The Generating Company, Storm

Review in Issue 13-2 | Summer 2001

The first show from the Generating Company, which has risen phoenix-like from the ashes of the Millennium Dome show, was a delight. In one of the vast chambers at the Circus Space twenty talented performers created a surreal city peopled by eccentrics and misfits. The position of the audience, in the centre of a ring of bright colours and movement, was a reminder of De La Guarda – but unlike that show, Storm had characters, a throughline and a peculiarly British sense of humour. All around were towers of scaffolding, net and ropes – to climb up, fall off, and swing from – and on the walls were vertical representations of a living room and an office, around which harnessed performers moved as if standing upright. The whole thing was like a huge detailed painting that had come to life. And then, at the end of the twenty-four hour period indicated by a radio DJ, came the storm itself – perhaps not quite as impressive as it could have been (I wanted more wind!) but still a cause of chaos and disorder.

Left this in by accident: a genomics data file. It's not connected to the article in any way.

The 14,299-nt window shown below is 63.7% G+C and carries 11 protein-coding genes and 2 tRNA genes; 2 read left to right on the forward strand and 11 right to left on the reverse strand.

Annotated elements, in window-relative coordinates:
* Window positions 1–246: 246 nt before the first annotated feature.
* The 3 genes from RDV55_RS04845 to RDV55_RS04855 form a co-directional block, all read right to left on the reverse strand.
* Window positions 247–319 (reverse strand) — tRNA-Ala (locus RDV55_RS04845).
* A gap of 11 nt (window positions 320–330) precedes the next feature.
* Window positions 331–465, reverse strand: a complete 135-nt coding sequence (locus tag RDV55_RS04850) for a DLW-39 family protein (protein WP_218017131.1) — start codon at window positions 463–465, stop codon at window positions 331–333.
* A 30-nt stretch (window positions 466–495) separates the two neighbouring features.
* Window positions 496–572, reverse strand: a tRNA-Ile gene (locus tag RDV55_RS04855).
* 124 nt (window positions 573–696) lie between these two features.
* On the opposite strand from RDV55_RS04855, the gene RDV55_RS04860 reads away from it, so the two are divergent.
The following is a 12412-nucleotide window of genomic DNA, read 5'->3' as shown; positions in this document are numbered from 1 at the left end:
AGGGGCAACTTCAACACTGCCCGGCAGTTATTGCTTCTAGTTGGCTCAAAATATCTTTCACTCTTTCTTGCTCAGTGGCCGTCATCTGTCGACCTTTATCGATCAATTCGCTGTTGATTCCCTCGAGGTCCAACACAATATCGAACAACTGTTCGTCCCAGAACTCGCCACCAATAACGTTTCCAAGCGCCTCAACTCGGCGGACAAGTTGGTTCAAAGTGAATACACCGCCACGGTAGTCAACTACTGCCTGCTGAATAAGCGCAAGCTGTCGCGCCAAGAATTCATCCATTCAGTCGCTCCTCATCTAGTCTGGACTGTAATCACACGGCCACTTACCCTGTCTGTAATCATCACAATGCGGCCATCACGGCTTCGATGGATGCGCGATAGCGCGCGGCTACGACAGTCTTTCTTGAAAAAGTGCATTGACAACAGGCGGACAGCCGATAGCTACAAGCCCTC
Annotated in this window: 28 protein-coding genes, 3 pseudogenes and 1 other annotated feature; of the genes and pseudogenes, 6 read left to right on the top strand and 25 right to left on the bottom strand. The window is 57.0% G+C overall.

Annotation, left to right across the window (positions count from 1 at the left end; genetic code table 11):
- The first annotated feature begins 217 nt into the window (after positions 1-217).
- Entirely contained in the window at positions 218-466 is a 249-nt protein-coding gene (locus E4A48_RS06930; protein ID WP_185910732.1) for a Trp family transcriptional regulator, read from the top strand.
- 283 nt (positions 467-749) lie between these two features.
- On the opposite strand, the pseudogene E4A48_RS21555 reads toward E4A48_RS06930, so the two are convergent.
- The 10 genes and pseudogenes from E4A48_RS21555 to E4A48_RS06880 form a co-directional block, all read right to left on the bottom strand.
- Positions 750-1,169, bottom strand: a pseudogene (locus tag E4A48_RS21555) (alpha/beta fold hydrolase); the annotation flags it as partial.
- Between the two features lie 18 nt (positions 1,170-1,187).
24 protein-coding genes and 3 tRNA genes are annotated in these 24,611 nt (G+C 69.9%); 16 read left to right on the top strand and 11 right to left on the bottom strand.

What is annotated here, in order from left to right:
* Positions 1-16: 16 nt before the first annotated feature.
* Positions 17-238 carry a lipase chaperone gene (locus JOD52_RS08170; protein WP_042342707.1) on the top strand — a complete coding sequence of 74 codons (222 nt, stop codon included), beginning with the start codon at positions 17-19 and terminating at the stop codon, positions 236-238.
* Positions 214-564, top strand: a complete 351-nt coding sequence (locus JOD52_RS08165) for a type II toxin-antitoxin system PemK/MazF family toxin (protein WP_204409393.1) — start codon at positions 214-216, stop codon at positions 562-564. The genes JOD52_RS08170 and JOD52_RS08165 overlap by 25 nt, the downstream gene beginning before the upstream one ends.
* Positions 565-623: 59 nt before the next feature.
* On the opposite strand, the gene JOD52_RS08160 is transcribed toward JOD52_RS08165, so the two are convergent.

The circus skills on show were brilliant, of course, but just as impressive was the fact that all the singing and much of the music was live. Keyboards, guitar and percussion mixed together with verve; there was a very fine solo played on bottles of water, and a wonderful piece of salsa was sung by a performer hanging high up between folds of material. The show could have been a little tighter, and this might have been due to the lack of a single overall director (four of the cast shared the directing) – but overall a magical, comical, energetic evening was had by all.

Artforms
Presenting Artists
Presenting Festival
Presenting Venue
Date Seen
  1. Apr 2001

This article in the magazine

Issue 13-2
p. 27